Double Vision as a Pictorial Depth Cue
‘Double images’ are a little-noticed feature of human binocular vision caused by non-convergence of the eyes outside of the point of fixation. Double vision, or psychological diplopia, is closely linked to the perception of depth in natural vision as its perceived properties vary depending on proximity of the stimulus to the viewer. Very little attention, however, has been paid to double images in art or in scientific studies of pictorial depth. Double images have rarely been depicted and do not appear among the list of commonly cited monocular depth cues. In this study we discuss some attempts by artists to capture the doubled appearance of objects in pictures, and some of the relevant scientific work on double vision. We then present the results of a study designed to test whether the inclusion of double images in two-dimensional pictures can enhance the illusion of three-dimensional space. Our results suggest that double images can significantly enhance depth perception in pictures when combined with other depth cues such as blur. We conclude that double images could be added to the list of depth cues available to those wanting to create a greater sense of depth in pictures.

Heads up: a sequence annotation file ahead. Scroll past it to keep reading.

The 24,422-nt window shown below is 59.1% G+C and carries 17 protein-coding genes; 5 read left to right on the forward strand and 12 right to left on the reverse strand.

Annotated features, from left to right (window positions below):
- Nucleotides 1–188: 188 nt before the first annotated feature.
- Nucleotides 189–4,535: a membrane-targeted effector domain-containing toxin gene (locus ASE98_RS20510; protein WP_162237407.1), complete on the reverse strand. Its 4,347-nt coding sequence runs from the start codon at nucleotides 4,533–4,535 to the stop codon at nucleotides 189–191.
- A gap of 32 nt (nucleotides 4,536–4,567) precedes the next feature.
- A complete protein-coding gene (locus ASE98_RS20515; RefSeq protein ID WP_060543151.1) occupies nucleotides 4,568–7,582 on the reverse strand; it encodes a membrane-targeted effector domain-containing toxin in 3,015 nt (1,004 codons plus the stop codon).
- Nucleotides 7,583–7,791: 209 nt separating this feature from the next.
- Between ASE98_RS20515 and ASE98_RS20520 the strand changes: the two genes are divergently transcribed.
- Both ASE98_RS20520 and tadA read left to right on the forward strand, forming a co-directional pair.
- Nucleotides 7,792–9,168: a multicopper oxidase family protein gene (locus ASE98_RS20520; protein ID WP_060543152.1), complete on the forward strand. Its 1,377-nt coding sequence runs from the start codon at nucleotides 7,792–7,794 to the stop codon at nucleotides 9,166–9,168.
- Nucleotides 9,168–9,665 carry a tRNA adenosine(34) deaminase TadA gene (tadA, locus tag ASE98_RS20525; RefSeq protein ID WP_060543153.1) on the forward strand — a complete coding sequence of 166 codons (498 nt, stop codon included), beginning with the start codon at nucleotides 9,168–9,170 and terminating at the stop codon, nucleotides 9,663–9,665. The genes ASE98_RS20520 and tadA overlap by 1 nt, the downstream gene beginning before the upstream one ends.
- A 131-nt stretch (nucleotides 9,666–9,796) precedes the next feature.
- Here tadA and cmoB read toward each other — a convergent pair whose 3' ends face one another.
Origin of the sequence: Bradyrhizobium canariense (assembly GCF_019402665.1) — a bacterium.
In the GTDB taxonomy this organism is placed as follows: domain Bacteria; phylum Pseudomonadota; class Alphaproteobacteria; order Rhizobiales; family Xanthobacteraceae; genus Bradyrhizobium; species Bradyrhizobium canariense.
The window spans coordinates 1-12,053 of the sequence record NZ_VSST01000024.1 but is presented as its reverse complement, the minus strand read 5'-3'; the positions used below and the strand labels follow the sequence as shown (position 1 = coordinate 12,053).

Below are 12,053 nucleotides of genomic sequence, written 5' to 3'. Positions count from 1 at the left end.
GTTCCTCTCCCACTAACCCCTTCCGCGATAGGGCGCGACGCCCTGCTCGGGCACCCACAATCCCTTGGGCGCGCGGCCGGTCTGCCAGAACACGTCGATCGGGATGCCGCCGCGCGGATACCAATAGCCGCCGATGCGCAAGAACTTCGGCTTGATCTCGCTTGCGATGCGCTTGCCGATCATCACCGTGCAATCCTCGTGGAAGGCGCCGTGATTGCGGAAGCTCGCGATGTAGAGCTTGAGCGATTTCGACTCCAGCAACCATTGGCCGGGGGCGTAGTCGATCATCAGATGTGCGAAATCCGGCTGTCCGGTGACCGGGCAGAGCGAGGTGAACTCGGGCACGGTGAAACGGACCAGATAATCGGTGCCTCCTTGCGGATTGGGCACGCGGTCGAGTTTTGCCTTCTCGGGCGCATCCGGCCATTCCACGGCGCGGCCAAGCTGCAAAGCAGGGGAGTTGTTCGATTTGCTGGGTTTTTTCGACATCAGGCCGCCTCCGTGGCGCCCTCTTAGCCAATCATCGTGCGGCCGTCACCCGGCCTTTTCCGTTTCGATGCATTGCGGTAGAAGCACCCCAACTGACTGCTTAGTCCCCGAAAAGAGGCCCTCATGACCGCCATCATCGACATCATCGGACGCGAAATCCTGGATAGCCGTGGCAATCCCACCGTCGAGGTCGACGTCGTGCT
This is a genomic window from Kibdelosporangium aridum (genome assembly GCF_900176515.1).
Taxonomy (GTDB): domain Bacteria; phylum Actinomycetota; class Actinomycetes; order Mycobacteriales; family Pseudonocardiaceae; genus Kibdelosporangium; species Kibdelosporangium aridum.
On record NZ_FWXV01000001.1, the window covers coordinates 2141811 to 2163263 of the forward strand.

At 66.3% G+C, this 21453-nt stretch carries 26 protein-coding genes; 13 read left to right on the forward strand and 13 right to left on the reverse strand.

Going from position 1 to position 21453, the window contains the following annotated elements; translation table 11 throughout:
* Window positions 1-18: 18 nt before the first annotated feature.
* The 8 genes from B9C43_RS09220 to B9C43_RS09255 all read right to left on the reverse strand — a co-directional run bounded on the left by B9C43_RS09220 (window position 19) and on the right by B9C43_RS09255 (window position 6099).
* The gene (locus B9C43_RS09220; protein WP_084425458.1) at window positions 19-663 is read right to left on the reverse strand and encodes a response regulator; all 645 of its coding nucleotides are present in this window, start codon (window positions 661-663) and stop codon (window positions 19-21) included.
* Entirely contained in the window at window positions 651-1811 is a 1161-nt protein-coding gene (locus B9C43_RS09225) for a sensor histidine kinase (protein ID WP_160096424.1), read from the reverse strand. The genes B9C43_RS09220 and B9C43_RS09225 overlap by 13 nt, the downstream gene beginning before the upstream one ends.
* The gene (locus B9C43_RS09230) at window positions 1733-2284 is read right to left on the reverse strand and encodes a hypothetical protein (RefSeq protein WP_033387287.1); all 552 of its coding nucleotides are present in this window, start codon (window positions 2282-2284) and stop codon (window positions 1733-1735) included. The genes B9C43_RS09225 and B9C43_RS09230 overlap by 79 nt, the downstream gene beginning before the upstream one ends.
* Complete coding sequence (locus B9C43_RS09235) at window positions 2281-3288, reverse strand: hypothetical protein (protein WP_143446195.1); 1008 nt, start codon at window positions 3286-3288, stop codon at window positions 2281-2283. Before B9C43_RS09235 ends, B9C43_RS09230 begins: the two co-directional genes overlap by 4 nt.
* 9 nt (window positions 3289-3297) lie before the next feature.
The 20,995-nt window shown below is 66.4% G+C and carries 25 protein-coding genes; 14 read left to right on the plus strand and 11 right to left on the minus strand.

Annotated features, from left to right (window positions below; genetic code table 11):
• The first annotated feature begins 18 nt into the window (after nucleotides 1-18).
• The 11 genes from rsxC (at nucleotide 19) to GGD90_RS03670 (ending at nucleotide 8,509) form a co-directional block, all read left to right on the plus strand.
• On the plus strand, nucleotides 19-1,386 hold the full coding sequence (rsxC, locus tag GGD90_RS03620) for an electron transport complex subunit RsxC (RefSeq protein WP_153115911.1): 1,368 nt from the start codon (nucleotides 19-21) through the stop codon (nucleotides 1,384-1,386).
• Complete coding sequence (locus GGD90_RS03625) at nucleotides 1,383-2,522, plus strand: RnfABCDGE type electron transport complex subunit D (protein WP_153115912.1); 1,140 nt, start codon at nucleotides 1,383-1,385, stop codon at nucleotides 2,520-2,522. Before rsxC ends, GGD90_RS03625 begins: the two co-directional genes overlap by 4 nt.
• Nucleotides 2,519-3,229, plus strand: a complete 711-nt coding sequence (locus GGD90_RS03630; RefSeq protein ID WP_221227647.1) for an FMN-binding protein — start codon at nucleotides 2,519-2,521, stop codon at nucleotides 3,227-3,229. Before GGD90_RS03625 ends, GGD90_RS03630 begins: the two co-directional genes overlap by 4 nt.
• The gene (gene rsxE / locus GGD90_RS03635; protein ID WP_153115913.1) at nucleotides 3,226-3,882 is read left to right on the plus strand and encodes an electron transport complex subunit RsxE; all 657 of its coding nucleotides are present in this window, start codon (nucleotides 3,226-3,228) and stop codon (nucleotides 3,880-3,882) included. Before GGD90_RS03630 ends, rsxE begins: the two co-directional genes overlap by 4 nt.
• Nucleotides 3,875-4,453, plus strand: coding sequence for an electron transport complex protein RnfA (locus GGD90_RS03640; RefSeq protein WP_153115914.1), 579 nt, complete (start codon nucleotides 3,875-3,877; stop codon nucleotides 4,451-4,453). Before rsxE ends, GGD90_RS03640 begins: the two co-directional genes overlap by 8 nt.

Published inArt & Perception
- AM (Accepted Manuscript)
CitationPepperell, R., & Ruschkowski, A. (2013). Double vision as a pictorial depth cue. Art & Perception, 1(1-2), 49-64.
Cardiff Met Affiliation
- Cardiff School of Art and Design
Cardiff Met AuthorsRobert Pepperell
Cardiff Met Research Centre/GroupFovolab
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